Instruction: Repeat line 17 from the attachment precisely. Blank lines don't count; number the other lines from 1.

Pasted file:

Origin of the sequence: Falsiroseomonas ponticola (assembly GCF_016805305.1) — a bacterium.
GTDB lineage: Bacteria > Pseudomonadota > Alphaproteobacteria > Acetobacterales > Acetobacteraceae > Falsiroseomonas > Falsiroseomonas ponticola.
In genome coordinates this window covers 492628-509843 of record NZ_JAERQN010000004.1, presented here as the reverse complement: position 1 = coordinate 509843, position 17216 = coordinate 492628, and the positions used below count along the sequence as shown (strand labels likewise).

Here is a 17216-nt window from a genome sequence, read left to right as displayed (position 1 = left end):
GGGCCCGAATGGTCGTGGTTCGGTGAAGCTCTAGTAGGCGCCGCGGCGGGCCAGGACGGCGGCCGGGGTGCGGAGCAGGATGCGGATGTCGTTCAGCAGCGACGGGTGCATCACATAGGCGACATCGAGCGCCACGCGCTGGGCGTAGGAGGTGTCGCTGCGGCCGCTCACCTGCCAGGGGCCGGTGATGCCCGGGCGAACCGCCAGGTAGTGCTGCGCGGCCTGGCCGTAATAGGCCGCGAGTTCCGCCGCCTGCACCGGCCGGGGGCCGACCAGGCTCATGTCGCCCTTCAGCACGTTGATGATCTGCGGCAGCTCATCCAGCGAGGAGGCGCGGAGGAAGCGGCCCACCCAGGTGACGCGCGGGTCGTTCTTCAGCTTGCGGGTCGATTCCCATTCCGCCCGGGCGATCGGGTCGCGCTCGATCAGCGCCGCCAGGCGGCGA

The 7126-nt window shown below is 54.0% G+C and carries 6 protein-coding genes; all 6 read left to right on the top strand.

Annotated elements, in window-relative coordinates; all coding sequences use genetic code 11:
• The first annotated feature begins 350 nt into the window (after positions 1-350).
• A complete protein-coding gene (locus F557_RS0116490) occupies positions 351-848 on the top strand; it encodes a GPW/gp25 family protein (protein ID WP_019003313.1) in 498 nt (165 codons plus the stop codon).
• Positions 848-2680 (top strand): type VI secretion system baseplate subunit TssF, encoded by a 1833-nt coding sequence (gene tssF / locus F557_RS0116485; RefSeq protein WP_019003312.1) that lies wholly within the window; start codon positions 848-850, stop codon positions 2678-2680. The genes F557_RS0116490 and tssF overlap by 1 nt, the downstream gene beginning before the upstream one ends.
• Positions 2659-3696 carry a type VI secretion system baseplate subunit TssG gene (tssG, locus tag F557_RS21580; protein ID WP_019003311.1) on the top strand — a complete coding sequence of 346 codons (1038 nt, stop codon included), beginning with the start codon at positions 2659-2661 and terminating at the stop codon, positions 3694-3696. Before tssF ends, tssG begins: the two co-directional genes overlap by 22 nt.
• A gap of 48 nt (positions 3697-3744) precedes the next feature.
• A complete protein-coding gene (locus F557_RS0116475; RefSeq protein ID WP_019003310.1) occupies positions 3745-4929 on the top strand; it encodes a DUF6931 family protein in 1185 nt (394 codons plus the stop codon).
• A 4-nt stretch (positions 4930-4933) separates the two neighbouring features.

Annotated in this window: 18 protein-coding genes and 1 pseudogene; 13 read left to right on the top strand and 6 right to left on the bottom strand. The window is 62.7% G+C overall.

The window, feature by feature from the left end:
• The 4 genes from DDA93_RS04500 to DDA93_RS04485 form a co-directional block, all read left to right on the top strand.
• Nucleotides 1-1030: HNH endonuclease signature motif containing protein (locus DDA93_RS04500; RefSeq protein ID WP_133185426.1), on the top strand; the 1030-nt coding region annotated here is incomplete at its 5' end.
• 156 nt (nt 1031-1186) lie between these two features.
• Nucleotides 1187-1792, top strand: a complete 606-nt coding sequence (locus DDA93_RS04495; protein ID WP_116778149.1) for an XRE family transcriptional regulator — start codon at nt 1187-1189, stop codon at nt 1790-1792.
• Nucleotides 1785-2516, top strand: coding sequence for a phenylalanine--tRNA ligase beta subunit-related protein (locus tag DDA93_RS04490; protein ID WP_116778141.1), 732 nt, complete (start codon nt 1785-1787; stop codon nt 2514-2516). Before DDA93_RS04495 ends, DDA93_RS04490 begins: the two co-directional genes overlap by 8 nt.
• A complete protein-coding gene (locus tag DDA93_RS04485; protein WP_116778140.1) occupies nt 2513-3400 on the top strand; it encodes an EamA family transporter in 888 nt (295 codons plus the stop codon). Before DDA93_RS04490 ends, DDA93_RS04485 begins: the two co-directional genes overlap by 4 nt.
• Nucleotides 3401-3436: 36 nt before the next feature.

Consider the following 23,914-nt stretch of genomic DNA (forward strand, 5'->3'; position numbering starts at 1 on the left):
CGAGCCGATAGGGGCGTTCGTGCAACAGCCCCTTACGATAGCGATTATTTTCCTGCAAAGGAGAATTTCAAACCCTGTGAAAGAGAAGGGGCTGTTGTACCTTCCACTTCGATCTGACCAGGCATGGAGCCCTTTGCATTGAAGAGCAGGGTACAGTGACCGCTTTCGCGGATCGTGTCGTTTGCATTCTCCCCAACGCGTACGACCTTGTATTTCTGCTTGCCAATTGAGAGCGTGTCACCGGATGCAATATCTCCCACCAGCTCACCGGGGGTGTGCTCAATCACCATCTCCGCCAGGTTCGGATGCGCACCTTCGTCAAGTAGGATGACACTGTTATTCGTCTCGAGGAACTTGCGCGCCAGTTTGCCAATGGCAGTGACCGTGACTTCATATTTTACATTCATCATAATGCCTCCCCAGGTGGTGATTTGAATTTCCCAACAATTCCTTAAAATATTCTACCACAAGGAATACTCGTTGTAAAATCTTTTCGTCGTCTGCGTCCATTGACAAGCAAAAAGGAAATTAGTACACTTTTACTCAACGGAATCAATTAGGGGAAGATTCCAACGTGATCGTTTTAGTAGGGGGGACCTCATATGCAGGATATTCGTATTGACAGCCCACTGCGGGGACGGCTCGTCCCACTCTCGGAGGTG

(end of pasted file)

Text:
• The 4 genes from DDA93_RS04500 to DDA93_RS04485 form a co-directional block, all read left to right on the top strand.